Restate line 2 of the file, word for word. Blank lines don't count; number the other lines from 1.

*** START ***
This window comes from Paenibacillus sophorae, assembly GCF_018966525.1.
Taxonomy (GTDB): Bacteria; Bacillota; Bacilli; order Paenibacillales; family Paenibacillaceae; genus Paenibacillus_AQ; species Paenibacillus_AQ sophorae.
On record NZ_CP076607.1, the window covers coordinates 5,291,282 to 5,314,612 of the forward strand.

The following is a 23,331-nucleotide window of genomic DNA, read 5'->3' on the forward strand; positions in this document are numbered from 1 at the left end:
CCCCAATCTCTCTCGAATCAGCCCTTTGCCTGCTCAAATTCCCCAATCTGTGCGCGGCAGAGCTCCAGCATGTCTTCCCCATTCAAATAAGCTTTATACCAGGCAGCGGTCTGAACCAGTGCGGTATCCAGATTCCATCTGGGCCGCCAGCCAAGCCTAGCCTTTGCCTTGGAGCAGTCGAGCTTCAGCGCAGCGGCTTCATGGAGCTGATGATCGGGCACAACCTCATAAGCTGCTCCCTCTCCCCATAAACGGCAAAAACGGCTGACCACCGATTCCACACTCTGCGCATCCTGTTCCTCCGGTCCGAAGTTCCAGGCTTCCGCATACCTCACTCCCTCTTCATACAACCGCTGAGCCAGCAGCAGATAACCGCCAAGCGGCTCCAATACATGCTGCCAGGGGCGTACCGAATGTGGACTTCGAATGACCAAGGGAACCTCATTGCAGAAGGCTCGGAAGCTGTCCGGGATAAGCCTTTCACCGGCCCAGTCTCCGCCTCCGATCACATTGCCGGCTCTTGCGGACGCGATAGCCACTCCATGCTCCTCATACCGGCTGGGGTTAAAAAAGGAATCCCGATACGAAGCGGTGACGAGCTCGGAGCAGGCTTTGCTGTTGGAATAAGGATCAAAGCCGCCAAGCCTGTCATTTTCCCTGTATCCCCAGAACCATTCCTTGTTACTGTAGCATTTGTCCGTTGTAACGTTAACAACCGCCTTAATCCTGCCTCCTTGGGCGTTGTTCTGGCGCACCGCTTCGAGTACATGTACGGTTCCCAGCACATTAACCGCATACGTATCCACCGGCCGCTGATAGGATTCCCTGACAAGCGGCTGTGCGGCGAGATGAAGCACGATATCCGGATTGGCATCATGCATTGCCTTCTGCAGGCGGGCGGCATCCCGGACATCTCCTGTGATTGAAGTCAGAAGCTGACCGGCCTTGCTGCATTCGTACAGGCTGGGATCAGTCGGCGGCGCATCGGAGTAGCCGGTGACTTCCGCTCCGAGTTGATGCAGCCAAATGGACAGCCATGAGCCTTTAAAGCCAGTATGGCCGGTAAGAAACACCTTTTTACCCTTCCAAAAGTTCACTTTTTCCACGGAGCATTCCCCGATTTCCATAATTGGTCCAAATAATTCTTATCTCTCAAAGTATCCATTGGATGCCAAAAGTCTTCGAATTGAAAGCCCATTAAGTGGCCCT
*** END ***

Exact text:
Taxonomy (GTDB): Bacteria; Bacillota; Bacilli; order Paenibacillales; family Paenibacillaceae; genus Paenibacillus_AQ; species Paenibacillus_AQ sophorae.